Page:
Christopher Pratt (cpratt) wrote,
Christopher Pratt
cpratt

What is it with me and poetry.

I've got a bit of time to myself again this afternoon as Dan and Iain are up at Russel's fetching Iain's things for the trip out of town tomorrow.

I've been wondering why it is that I don't like poetry, at least not very much. Racking my brain, I can only think of a few things that I have always liked: a few lines from Whitman's Song of Myself and Handke's Die Anrufung der Welt. There have been other bits here and there as well, largely snatches of lyrics from, say, Severed Heads, Wilco, Tom Waits.

I know it's really scraping the bottom of the barrel as far as lj is concerned, but I did feel like quoting some of the Handke-poem:



[...]
Das Kreuz des Südens.
Der Ferne Osten,
Der Hohe Norden,
Der Wilde Westen.
Der Große Bärensee.
Die Insel Tristan de Cunha.
Das Delta des Mississippi.
Stromboli.
Die alten Häuser Charlottenburgs.
Albert Camus.
Das Morgenlicht.
Das Augenpaar des Kindes.
Das Schwimmen am Wasserfall.
Die Flecken der ersten Tropfen des Regens.
Die Sonne.
Das Brot und der Wein.
Der Hüpfschritt.
Das Osterfest.
Die Adern der Blätter.
Das wehende Gras.
Die Farben der Steine.
Die Kiesel auf dem Grunde des Bachbetts.
Das weiße Tischtuch im Freien.
Der Traum vom Haus im Haus.
Der schlafende Nächste im Nebenraum.
Die Ruhe des Sonntags.
Der Horizont.
Der Lichtschein vom Zimmer...
Im Garten.
Das Nachtflugzeug.
Das freihändig Radfahren.
Die schöne Unbekannte.
Mein Vater.
Meine Mutter.
Meine Frau.
Mein Kind.

- Now, I'm not sure because I don't have a copy of the screenplay handy, but I'm guessing that this was in fact written for Wenders' Der Himmel über Berlin. If you've seen that movie, you may remember this text being read during the sequence in which a badly injured motorcyclist lies dying at the side of the road, held by the angel Cassiel (again, not sure, but that's my recollection). I'd translate it like this:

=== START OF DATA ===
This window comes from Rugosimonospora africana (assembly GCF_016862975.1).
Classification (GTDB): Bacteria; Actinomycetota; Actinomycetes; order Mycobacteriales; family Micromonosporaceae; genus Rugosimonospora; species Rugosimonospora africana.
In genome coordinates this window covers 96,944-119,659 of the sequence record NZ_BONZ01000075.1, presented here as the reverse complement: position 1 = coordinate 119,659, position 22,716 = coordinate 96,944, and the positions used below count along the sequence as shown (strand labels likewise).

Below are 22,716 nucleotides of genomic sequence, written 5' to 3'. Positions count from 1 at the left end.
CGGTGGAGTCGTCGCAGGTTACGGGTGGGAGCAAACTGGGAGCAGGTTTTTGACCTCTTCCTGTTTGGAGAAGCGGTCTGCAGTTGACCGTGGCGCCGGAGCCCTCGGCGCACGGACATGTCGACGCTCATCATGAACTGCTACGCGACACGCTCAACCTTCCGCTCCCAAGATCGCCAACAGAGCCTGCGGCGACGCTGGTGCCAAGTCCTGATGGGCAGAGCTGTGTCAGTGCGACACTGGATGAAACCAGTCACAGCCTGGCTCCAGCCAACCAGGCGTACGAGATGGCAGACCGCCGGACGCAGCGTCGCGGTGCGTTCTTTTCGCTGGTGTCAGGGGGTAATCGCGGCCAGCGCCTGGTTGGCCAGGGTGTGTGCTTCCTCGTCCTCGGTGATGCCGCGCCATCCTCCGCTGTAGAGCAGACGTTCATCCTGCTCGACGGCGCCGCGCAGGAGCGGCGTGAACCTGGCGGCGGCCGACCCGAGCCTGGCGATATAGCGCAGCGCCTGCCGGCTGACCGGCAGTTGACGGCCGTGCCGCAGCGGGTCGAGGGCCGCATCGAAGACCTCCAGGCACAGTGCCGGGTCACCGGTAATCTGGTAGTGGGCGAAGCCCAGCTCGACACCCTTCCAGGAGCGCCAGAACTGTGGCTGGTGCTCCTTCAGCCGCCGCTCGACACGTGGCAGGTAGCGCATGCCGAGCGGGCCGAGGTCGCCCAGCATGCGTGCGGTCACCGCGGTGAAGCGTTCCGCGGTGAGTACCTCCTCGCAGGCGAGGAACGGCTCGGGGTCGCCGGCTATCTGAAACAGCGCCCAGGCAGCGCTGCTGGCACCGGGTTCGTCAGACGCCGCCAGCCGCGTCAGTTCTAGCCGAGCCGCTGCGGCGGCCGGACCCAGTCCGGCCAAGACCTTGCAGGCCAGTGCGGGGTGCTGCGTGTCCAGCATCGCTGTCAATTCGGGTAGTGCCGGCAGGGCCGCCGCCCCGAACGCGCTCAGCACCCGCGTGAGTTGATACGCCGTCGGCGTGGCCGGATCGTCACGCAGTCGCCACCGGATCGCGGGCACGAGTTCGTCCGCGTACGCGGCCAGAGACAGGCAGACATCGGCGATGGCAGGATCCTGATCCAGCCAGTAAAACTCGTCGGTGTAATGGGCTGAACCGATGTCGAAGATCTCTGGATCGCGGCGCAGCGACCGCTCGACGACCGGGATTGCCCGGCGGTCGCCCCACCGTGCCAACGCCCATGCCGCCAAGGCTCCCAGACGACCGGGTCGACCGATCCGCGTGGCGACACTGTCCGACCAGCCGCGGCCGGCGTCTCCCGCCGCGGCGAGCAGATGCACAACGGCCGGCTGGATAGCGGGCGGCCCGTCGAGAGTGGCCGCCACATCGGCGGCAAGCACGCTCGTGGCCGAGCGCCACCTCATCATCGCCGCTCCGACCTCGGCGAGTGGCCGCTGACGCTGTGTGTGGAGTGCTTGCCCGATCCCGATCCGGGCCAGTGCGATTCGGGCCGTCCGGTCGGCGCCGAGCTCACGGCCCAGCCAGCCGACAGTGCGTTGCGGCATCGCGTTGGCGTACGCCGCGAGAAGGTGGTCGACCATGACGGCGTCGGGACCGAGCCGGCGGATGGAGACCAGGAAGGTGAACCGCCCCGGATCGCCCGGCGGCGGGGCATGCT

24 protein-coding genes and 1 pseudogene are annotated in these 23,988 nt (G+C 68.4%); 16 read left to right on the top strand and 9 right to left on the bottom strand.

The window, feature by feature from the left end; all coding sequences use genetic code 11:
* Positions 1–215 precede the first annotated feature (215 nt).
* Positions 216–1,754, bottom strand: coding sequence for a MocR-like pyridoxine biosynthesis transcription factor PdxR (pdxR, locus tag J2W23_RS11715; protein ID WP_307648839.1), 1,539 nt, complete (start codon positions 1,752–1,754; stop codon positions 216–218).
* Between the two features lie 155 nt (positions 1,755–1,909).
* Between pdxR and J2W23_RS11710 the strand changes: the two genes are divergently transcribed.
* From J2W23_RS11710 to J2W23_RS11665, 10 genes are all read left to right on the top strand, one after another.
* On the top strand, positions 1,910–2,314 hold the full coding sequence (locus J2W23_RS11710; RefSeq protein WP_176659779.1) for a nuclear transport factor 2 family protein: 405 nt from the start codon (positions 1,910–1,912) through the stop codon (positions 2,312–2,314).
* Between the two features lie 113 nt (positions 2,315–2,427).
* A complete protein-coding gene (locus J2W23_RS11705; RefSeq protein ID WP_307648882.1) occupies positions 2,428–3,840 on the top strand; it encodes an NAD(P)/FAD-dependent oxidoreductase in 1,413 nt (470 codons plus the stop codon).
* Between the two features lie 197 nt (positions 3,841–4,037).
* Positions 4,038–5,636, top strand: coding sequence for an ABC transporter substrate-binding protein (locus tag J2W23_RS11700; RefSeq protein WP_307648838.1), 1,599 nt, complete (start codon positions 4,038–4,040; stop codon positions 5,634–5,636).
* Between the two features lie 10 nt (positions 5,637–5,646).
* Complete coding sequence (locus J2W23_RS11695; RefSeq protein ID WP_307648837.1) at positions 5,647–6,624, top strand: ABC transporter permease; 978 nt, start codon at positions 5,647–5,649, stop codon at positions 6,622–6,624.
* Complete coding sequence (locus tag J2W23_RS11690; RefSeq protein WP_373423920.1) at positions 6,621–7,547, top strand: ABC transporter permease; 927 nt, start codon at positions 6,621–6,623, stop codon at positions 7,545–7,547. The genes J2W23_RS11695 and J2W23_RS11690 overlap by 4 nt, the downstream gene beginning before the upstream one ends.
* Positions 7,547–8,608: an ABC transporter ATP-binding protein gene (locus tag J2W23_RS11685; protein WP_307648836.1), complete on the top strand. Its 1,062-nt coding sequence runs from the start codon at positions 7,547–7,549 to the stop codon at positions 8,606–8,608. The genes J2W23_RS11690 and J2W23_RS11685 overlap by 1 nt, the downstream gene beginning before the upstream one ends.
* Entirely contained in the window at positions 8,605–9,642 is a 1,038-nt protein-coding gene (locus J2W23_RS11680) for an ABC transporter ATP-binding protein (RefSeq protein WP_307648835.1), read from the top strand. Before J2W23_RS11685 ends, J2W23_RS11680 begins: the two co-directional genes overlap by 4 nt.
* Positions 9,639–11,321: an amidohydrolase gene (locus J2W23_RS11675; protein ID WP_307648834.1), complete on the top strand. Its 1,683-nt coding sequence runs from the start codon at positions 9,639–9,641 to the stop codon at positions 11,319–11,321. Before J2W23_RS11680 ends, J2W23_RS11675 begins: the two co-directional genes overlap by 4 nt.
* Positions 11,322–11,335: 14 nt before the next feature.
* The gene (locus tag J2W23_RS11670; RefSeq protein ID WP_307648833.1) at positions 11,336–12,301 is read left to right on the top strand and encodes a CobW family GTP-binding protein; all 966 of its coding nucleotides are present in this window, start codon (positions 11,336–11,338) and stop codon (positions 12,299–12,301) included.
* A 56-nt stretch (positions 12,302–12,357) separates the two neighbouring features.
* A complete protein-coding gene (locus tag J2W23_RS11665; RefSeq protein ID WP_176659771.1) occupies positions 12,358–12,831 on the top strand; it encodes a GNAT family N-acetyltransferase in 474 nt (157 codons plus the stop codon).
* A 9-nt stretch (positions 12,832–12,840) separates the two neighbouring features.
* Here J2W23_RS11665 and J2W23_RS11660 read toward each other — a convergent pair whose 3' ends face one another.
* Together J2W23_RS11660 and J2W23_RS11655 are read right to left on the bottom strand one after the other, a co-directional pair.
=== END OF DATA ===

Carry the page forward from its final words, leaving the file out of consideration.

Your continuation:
[...]
The Southern Cross,
The Exotic Orient,
The Great White North,
The Wild West,
The Great Bear Lake.
Tristan da Cunha.
The Mississippi Delta.
Stromboli.
The old Charlottenburg houses.
Albert Camus.
Dawn.
A child's eyes.
Swimming at the waterfall.
The first raindrops staining my clothes.
The sun.
Bread.
Wine.
Playing.
Easter Sunday.
The veins of leaves.
Grass, waving.
The color of stones.
Gravel on the riverbed.
A white tablecloth, outside.
A dream of a house in a house.
A man asleep in the next room, waiting.
Sunday morning quiet.
The horizon.
A warm room, viewed
from the garden.
An overnight flight.
Riding a bicycle with no hands.
That beautiful woman I never met.
My father.
My mother.
My wife.
My child.

The horrible thing is that by sitting down now and actually looking at the text, I find I like it a lot less than I did as I remembered hearing it in the film. It really loses something without the sound of the man's voice, without the attendant images. Hearing the actor say 'Tristan da Cunha' will always be for me one of the most beautiful things I've ever heard.

I suppose the problem is that I lack the imagination to make poetry sound like it should, and almost certainly the patience to hear it read without any visual or musical accompaniment. I may be many things, but poetic, never.

Sigh.
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  • It's July 2013.

    Remember when I wrote a lot on LiveJournal? Yeah, me neither.

  • Steve

    I'm not surprised by Jobs' death, and of course my inner cynic wants to blame homeopathy or whatever the hell it was he was into; an anecdote that…

  • Wein Keller

    It took ten days to clear Canadian customs and make it to San Diego, but Dan just installed the replacement thermostat for our crappy wine cabinet…